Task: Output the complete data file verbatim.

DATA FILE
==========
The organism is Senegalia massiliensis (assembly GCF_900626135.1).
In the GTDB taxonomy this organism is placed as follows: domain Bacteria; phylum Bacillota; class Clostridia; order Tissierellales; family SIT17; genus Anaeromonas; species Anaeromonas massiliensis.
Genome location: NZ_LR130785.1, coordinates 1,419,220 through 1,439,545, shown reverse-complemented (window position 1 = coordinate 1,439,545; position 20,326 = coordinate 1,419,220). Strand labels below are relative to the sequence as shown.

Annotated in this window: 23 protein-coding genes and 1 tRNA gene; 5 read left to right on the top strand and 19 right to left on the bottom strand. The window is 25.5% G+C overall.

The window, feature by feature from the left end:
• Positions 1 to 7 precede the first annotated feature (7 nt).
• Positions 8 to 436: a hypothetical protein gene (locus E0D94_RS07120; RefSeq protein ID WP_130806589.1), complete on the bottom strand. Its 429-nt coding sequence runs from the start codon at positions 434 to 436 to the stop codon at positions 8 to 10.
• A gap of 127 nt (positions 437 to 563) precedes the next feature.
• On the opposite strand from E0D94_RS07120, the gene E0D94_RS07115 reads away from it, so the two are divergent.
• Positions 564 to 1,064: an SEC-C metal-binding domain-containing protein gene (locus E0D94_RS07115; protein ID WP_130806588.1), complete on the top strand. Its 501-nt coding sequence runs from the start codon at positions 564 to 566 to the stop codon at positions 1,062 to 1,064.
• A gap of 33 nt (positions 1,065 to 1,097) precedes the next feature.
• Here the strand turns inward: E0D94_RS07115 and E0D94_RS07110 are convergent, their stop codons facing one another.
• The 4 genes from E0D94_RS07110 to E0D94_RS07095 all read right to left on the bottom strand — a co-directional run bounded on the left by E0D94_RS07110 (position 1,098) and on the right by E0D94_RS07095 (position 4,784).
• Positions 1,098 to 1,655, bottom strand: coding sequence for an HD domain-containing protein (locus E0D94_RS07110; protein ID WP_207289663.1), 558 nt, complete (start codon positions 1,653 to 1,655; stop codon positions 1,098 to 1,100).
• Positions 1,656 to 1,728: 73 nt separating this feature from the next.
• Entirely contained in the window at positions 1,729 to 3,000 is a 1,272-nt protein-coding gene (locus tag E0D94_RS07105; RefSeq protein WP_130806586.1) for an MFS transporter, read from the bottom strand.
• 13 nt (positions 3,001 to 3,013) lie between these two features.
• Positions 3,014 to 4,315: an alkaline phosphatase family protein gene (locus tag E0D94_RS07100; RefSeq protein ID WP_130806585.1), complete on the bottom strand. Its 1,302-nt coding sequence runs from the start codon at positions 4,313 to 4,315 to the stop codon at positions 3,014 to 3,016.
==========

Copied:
The organism is Senegalia massiliensis (assembly GCF_900626135.1).
In the GTDB taxonomy this organism is placed as follows: domain Bacteria; phylum Bacillota; class Clostridia; order Tissierellales; family SIT17; genus Anaeromonas; species Anaeromonas massiliensis.
Genome location: NZ_LR130785.1, coordinates 1,419,220 through 1,439,545, shown reverse-complemented (window position 1 = coordinate 1,439,545; position 20,326 = coordinate 1,419,220). Strand labels below are relative to the sequence as shown.

Annotated in this window: 23 protein-coding genes and 1 tRNA gene; 5 read left to right on the top strand and 19 right to left on the bottom strand. The window is 25.5% G+C overall.

The window, feature by feature from the left end:
• Positions 1 to 7 precede the first annotated feature (7 nt).
• Positions 8 to 436: a hypothetical protein gene (locus E0D94_RS07120; RefSeq protein ID WP_130806589.1), complete on the bottom strand. Its 429-nt coding sequence runs from the start codon at positions 434 to 436 to the stop codon at positions 8 to 10.
• A gap of 127 nt (positions 437 to 563) precedes the next feature.
• On the opposite strand from E0D94_RS07120, the gene E0D94_RS07115 reads away from it, so the two are divergent.
• Positions 564 to 1,064: an SEC-C metal-binding domain-containing protein gene (locus E0D94_RS07115; protein ID WP_130806588.1), complete on the top strand. Its 501-nt coding sequence runs from the start codon at positions 564 to 566 to the stop codon at positions 1,062 to 1,064.
• A gap of 33 nt (positions 1,065 to 1,097) precedes the next feature.
• Here the strand turns inward: E0D94_RS07115 and E0D94_RS07110 are convergent, their stop codons facing one another.
• The 4 genes from E0D94_RS07110 to E0D94_RS07095 all read right to left on the bottom strand — a co-directional run bounded on the left by E0D94_RS07110 (position 1,098) and on the right by E0D94_RS07095 (position 4,784).
• Positions 1,098 to 1,655, bottom strand: coding sequence for an HD domain-containing protein (locus E0D94_RS07110; protein ID WP_207289663.1), 558 nt, complete (start codon positions 1,653 to 1,655; stop codon positions 1,098 to 1,100).
• Positions 1,656 to 1,728: 73 nt separating this feature from the next.
• Entirely contained in the window at positions 1,729 to 3,000 is a 1,272-nt protein-coding gene (locus tag E0D94_RS07105; RefSeq protein WP_130806586.1) for an MFS transporter, read from the bottom strand.
• 13 nt (positions 3,001 to 3,013) lie between these two features.
• Positions 3,014 to 4,315: an alkaline phosphatase family protein gene (locus tag E0D94_RS07100; RefSeq protein ID WP_130806585.1), complete on the bottom strand. Its 1,302-nt coding sequence runs from the start codon at positions 4,313 to 4,315 to the stop codon at positions 3,014 to 3,016.